Have you ever wondered where birds sleep, especially on those cold winter nights?
The generic answer is that birds sleep anywhere they safely can stay warm. Some ducks sleep in icy water. Bobwhites prefer to sleep on the ground. Crows and turkeys, however, like to sleep in trees. Cavity nesters, such as screech owls, are most comfortable in natural cavities or nest boxes.Wherever a bird sleeps, its first line of defense against the cold is its feathers. Feathers repel water and efficiently insulate warm bodies from the much colder air. Each feather is controlled by muscles that can raise and lower it. By fluffing their feathers, birds create numerous tiny air spaces that drastically reduce heat loss. This is the same principle that makes down jackets so warm in winter.
On extremely frigid nights, birds reduce heat loss even further by burying exposed body parts into their feathers. This is why birds tuck their bills into their shoulder feathers and why many aquatic birds often sleep with one leg tucked up tightly against the body. Birds also have an amazing network of blood vessels in their feet and legs that minimizes heat loss.
Song birds, such as cardinals, blue jays and finches will spend their nights in dense thickets or vegetation. Tangles of briar patches, grape vines and brambles protect birds from all but the most torrential of downpours. Evergreens and conifers also provide excellent protection from the elements.
Woodpeckers, titmice and nuthatches sleep in cavities that are similar to their nesting holes. Some species roost by the dozens in large tree cavities.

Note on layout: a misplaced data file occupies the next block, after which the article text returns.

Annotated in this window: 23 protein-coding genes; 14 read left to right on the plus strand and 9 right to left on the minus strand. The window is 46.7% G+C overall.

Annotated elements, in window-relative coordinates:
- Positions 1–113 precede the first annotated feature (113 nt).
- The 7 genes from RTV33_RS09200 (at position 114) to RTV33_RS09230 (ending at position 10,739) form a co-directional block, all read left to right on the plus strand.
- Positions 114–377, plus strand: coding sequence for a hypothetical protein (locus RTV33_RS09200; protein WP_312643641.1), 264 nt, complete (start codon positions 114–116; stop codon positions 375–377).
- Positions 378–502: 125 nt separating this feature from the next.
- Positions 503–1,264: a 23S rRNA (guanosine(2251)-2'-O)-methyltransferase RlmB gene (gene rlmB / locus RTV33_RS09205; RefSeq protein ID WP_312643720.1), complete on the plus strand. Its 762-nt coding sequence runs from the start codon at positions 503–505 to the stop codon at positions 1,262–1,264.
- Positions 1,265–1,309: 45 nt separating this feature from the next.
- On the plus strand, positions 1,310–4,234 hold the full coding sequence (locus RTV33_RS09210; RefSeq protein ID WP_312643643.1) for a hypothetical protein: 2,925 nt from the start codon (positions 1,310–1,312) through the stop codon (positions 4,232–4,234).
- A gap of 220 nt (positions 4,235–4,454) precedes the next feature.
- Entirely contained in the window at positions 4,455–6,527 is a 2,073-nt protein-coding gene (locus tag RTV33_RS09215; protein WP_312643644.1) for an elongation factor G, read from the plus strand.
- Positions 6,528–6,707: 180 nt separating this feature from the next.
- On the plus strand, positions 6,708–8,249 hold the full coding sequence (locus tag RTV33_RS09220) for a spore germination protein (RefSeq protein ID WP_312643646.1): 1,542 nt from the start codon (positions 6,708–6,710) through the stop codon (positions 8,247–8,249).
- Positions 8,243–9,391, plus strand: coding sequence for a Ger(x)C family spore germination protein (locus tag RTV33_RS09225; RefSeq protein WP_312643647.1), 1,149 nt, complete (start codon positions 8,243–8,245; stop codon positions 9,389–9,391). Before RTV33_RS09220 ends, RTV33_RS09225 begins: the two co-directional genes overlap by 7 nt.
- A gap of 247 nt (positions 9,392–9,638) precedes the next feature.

Other avian sleeping arrangements are a bit more unusual. Bobwhites sleep in a tight circle on the ground, all heads facing outward. The close quarters enable them to conserve precious body heat, and the outward orientation allows many cautious eyes to monitor danger in every direction.
When there is lots of snow cover, ruffed grouse sometimes bury themselves in snowdrifts, where the snow itself insulates them from severe winter temperatures.
Despite their small size and lack of body fat, birds use specific anatomical peculiarities and behavior to make it through each night, no matter the temperatures.
Enjoy your birds!
Wild Bird Depot is located on Rt 11 in Gilford, NH. Owner, Steve White, is a contributing author in major publications, a guest lecturer at major conventions in Atlanta and St. Louis as well as the host of WEZS 1350AM radio show Bird Calls with Lakes Region Newsday @ 8:30AM. Wild Bird Depot has donated over $5,000 to local rehabilitators and local nature centers since 1996. Be sure to check out our blog “Bird Droppings” via our website www.wildbirddepot.com. Like us on Facebook for great contests and prizes.